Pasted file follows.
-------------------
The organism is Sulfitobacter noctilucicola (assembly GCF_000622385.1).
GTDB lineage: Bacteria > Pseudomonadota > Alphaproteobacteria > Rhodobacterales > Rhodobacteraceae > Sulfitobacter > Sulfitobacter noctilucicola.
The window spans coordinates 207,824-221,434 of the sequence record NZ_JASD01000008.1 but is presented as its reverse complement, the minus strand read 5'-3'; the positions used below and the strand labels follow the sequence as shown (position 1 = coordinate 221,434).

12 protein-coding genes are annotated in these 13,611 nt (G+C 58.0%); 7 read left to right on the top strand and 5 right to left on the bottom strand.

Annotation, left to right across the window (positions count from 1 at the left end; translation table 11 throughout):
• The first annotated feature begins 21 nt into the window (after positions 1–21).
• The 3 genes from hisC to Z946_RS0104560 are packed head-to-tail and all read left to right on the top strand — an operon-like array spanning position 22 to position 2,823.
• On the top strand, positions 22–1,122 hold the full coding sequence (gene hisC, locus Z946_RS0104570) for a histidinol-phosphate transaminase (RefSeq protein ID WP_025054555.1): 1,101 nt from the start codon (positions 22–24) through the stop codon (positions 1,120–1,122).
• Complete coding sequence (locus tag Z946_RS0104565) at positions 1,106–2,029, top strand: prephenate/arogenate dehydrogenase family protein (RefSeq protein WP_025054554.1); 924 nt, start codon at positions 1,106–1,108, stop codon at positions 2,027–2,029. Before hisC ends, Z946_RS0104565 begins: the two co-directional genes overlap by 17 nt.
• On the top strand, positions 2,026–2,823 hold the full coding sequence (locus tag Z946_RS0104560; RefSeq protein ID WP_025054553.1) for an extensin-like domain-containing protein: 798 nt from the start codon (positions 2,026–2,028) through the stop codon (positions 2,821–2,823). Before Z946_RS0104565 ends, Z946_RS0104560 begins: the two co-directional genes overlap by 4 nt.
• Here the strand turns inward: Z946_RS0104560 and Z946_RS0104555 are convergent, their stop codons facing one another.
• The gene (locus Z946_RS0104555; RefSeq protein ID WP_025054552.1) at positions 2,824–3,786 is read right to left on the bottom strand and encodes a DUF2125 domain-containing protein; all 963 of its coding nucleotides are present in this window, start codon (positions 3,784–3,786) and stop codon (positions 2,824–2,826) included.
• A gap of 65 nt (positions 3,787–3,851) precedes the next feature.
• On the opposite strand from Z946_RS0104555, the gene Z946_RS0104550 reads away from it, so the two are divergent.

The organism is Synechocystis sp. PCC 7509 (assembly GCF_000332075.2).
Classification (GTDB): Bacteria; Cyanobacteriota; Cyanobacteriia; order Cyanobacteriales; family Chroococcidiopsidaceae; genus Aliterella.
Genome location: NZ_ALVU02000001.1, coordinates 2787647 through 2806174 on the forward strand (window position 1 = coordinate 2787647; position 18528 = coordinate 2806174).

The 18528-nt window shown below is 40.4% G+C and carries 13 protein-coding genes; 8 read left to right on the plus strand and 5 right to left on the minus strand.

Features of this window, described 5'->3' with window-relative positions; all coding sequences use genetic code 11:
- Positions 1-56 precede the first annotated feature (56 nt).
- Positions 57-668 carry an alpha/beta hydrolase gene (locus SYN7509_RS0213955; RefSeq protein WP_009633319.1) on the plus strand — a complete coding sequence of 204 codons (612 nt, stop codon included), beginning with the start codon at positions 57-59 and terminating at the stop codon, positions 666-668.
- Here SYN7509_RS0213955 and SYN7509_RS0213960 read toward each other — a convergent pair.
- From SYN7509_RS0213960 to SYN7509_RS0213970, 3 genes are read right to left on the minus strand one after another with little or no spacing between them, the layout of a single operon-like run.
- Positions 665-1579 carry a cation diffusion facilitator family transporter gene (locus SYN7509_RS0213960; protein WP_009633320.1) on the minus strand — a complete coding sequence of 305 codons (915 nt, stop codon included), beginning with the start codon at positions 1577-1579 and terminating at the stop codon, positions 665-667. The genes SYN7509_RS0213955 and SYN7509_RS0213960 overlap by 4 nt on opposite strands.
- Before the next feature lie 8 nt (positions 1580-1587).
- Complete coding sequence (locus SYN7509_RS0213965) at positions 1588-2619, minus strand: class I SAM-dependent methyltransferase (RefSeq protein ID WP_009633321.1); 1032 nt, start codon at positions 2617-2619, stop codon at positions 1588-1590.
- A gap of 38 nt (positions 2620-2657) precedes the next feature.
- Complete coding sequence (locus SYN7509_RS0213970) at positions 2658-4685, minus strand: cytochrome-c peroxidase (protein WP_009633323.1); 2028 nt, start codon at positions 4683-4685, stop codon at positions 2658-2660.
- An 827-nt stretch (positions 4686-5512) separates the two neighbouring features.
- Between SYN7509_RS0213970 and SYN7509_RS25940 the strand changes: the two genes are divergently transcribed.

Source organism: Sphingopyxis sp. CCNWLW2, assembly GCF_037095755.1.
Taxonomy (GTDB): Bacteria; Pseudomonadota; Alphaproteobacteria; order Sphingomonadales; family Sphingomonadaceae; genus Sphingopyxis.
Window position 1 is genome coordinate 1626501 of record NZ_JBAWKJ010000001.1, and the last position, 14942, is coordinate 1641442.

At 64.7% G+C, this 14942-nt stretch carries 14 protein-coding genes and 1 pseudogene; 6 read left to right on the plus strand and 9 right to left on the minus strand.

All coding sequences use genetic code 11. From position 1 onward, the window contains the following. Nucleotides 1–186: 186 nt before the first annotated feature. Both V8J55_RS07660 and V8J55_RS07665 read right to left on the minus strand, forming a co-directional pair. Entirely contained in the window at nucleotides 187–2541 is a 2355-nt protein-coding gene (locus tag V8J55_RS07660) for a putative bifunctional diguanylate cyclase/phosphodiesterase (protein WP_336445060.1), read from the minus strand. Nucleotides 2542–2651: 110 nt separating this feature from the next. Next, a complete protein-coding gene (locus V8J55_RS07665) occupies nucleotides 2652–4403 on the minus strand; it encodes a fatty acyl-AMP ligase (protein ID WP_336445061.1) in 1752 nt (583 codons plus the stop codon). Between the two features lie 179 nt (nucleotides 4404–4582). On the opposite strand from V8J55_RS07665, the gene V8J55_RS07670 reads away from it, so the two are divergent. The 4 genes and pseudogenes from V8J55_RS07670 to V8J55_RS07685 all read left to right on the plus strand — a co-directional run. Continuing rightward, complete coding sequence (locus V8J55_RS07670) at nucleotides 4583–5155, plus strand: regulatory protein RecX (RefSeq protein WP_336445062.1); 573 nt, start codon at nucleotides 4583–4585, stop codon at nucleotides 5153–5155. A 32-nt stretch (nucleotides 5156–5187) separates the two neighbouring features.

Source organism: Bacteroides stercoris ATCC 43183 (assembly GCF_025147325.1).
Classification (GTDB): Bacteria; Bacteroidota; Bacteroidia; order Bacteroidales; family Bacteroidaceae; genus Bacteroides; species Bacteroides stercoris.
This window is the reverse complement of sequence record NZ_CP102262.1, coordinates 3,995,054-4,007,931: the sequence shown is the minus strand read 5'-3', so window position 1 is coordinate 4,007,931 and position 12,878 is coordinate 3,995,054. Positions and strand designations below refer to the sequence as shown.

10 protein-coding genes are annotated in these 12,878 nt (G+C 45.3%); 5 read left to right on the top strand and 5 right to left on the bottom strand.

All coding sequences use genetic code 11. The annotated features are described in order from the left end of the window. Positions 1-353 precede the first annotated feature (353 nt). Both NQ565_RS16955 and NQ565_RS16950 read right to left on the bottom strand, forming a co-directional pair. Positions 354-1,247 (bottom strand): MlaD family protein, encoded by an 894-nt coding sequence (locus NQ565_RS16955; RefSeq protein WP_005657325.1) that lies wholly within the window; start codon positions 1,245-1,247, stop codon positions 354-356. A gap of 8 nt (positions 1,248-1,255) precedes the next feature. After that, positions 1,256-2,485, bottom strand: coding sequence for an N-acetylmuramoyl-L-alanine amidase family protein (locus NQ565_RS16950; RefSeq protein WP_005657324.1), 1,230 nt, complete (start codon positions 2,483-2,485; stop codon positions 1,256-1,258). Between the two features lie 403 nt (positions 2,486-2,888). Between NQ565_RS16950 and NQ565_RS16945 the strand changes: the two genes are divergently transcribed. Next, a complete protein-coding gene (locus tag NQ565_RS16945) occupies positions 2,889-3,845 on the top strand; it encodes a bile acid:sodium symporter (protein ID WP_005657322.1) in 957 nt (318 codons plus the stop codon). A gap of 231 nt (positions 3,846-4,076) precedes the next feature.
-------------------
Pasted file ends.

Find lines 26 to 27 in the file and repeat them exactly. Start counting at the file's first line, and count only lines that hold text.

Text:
- Complete coding sequence (locus SYN7509_RS0213965) at positions 1588-2619, minus strand: class I SAM-dependent methyltransferase (RefSeq protein ID WP_009633321.1); 1032 nt, start codon at positions 2617-2619, stop codon at positions 1588-1590.
- A gap of 38 nt (positions 2620-2657) precedes the next feature.